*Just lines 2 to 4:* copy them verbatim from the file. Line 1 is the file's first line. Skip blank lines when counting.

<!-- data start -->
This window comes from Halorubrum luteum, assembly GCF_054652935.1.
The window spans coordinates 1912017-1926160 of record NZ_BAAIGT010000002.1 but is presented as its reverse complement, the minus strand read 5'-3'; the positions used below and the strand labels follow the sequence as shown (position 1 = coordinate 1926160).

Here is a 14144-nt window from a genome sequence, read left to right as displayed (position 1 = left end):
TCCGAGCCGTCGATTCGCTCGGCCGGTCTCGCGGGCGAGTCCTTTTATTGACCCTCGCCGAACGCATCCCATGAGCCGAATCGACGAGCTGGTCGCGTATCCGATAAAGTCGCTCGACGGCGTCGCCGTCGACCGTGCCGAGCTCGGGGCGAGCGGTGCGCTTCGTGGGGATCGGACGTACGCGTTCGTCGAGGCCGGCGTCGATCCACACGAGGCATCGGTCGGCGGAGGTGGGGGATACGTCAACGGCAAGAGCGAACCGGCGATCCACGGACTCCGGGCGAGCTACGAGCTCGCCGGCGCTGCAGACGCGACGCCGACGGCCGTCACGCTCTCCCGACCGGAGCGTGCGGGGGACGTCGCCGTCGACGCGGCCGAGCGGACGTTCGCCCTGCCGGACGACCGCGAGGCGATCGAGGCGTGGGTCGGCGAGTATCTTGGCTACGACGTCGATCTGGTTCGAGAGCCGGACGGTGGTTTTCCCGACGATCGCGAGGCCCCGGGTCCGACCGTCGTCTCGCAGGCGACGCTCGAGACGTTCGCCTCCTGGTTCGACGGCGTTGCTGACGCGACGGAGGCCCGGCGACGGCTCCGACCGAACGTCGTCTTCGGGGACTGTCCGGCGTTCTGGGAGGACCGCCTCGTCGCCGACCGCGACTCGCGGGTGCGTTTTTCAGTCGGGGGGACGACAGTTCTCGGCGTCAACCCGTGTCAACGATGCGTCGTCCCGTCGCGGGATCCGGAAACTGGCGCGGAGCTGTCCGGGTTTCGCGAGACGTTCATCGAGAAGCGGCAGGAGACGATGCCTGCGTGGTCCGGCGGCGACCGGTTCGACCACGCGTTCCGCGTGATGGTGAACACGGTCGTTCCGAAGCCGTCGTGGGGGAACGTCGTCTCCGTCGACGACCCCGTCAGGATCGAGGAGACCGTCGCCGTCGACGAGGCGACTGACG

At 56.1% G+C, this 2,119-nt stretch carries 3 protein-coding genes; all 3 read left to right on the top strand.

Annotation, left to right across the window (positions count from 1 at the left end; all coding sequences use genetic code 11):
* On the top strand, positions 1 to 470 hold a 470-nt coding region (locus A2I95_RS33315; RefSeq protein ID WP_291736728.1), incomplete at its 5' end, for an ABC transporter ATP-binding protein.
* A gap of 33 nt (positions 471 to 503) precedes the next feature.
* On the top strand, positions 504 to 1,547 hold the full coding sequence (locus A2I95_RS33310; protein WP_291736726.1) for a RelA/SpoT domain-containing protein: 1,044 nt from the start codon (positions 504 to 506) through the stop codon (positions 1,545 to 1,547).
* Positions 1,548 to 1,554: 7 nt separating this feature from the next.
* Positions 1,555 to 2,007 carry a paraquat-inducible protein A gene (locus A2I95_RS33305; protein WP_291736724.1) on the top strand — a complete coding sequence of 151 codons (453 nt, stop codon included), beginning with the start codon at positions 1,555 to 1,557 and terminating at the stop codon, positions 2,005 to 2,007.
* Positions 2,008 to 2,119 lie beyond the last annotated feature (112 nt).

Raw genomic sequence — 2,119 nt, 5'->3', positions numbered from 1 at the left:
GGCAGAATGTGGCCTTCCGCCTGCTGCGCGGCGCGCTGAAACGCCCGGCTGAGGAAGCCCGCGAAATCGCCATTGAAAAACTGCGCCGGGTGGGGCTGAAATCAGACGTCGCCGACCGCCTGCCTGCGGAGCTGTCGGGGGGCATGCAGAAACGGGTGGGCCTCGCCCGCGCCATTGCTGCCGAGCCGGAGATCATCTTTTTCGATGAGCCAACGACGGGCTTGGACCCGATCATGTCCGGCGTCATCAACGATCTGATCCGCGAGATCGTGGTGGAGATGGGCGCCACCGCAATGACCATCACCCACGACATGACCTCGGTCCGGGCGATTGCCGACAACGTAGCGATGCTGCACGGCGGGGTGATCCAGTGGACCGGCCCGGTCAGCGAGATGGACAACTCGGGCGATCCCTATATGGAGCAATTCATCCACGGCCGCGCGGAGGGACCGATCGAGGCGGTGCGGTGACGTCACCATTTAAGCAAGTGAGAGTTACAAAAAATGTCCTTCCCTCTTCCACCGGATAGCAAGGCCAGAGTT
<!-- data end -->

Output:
The window spans coordinates 1912017-1926160 of record NZ_BAAIGT010000002.1 but is presented as its reverse complement, the minus strand read 5'-3'; the positions used below and the strand labels follow the sequence as shown (position 1 = coordinate 1926160).

Here is a 14144-nt window from a genome sequence, read left to right as displayed (position 1 = left end):
TCCGAGCCGTCGATTCGCTCGGCCGGTCTCGCGGGCGAGTCCTTTTATTGACCCTCGCCGAACGCATCCCATGAGCCGAATCGACGAGCTGGTCGCGTATCCGATAAAGTCGCTCGACGGCGTCGCCGTCGACCGTGCCGAGCTCGGGGCGAGCGGTGCGCTTCGTGGGGATCGGACGTACGCGTTCGTCGAGGCCGGCGTCGATCCACACGAGGCATCGGTCGGCGGAGGTGGGGGATACGTCAACGGCAAGAGCGAACCGGCGATCCACGGACTCCGGGCGAGCTACGAGCTCGCCGGCGCTGCAGACGCGACGCCGACGGCCGTCACGCTCTCCCGACCGGAGCGTGCGGGGGACGTCGCCGTCGACGCGGCCGAGCGGACGTTCGCCCTGCCGGACGACCGCGAGGCGATCGAGGCGTGGGTCGGCGAGTATCTTGGCTACGACGTCGATCTGGTTCGAGAGCCGGACGGTGGTTTTCCCGACGATCGCGAGGCCCCGGGTCCGACCGTCGTCTCGCAGGCGACGCTCGAGACGTTCGCCTCCTGGTTCGACGGCGTTGCTGACGCGACGGAGGCCCGGCGACGGCTCCGACCGAACGTCGTCTTCGGGGACTGTCCGGCGTTCTGGGAGGACCGCCTCGTCGCCGACCGCGACTCGCGGGTGCGTTTTTCAGTCGGGGGGACGACAGTTCTCGGCGTCAACCCGTGTCAACGATGCGTCGTCCCGTCGCGGGATCCGGAAACTGGCGCGGAGCTGTCCGGGTTTCGCGAGACGTTCATCGAGAAGCGGCAGGAGACGATGCCTGCGTGGTCCGGCGGCGACCGGTTCGACCACGCGTTCCGCGTGATGGTGAACACGGTCGTTCCGAAGCCGTCGTGGGGGAACGTCGTCTCCGTCGACGACCCCGTCAGGATCGAGGAGACCGTCGCCGTCGACGAGGCGACTGACG